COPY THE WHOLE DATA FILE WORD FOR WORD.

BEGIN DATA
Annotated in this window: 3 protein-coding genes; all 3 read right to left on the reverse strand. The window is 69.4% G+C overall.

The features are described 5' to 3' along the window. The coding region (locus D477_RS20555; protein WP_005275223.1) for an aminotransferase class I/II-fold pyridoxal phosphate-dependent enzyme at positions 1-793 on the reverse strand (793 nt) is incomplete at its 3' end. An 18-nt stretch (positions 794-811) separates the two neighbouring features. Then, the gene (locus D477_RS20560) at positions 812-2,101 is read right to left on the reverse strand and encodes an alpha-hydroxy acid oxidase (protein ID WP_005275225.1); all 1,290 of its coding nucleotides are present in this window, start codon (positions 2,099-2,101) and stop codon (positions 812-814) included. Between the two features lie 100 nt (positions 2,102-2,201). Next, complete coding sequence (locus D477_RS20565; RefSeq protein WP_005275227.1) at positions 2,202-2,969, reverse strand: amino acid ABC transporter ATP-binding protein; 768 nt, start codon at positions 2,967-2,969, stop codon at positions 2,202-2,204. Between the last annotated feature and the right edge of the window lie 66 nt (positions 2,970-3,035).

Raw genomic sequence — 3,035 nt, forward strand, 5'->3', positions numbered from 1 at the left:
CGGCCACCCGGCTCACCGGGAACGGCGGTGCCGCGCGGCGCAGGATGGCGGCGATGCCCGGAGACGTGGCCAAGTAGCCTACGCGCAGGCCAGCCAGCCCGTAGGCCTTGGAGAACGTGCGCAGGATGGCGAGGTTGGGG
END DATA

Annotated in this window: 3 protein-coding genes; all 3 read right to left on the reverse strand. The window is 69.4% G+C overall.

The features are described 5' to 3' along the window. The coding region (locus D477_RS20555; protein WP_005275223.1) for an aminotransferase class I/II-fold pyridoxal phosphate-dependent enzyme at positions 1-793 on the reverse strand (793 nt) is incomplete at its 3' end. An 18-nt stretch (positions 794-811) separates the two neighbouring features. Then, the gene (locus D477_RS20560) at positions 812-2,101 is read right to left on the reverse strand and encodes an alpha-hydroxy acid oxidase (protein ID WP_005275225.1); all 1,290 of its coding nucleotides are present in this window, start codon (positions 2,099-2,101) and stop codon (positions 812-814) included. Between the two features lie 100 nt (positions 2,102-2,201). Next, complete coding sequence (locus D477_RS20565; RefSeq protein WP_005275227.1) at positions 2,202-2,969, reverse strand: amino acid ABC transporter ATP-binding protein; 768 nt, start codon at positions 2,967-2,969, stop codon at positions 2,202-2,204. Between the last annotated feature and the right edge of the window lie 66 nt (positions 2,970-3,035).

Raw genomic sequence — 3,035 nt, forward strand, 5'->3', positions numbered from 1 at the left:
CGGCCACCCGGCTCACCGGGAACGGCGGTGCCGCGCGGCGCAGGATGGCGGCGATGCCCGGAGACGTGGCCAAGTAGCCTACGCGCAGGCCAGCCAGCCCGTAGGCCTTGGAGAACGTGCGCAGGATGGCGAGGTTGGGG